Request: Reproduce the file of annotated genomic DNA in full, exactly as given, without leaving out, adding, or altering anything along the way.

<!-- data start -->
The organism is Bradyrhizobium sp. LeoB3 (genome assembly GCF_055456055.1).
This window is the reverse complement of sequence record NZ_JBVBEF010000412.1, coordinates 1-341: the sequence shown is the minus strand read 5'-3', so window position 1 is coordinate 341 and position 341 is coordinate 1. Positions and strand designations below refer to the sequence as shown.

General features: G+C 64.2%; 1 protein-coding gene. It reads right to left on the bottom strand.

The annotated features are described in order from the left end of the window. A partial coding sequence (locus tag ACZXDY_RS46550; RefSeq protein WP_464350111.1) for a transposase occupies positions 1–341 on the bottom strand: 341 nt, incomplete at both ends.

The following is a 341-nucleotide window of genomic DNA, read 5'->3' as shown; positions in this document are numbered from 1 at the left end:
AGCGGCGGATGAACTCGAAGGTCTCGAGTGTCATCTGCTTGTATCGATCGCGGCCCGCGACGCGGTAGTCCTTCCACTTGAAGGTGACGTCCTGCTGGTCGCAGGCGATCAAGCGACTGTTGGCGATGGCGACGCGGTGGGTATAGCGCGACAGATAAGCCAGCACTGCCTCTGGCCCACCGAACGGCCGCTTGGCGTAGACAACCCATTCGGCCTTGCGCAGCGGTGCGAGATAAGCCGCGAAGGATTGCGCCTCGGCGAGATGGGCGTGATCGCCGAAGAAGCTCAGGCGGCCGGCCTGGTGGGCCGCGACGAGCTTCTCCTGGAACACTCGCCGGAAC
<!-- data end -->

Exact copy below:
The organism is Bradyrhizobium sp. LeoB3 (genome assembly GCF_055456055.1).
This window is the reverse complement of sequence record NZ_JBVBEF010000412.1, coordinates 1-341: the sequence shown is the minus strand read 5'-3', so window position 1 is coordinate 341 and position 341 is coordinate 1. Positions and strand designations below refer to the sequence as shown.

General features: G+C 64.2%; 1 protein-coding gene. It reads right to left on the bottom strand.

The annotated features are described in order from the left end of the window. A partial coding sequence (locus tag ACZXDY_RS46550; RefSeq protein WP_464350111.1) for a transposase occupies positions 1–341 on the bottom strand: 341 nt, incomplete at both ends.

The following is a 341-nucleotide window of genomic DNA, read 5'->3' as shown; positions in this document are numbered from 1 at the left end:
AGCGGCGGATGAACTCGAAGGTCTCGAGTGTCATCTGCTTGTATCGATCGCGGCCCGCGACGCGGTAGTCCTTCCACTTGAAGGTGACGTCCTGCTGGTCGCAGGCGATCAAGCGACTGTTGGCGATGGCGACGCGGTGGGTATAGCGCGACAGATAAGCCAGCACTGCCTCTGGCCCACCGAACGGCCGCTTGGCGTAGACAACCCATTCGGCCTTGCGCAGCGGTGCGAGATAAGCCGCGAAGGATTGCGCCTCGGCGAGATGGGCGTGATCGCCGAAGAAGCTCAGGCGGCCGGCCTGGTGGGCCGCGACGAGCTTCTCCTGGAACACTCGCCGGAAC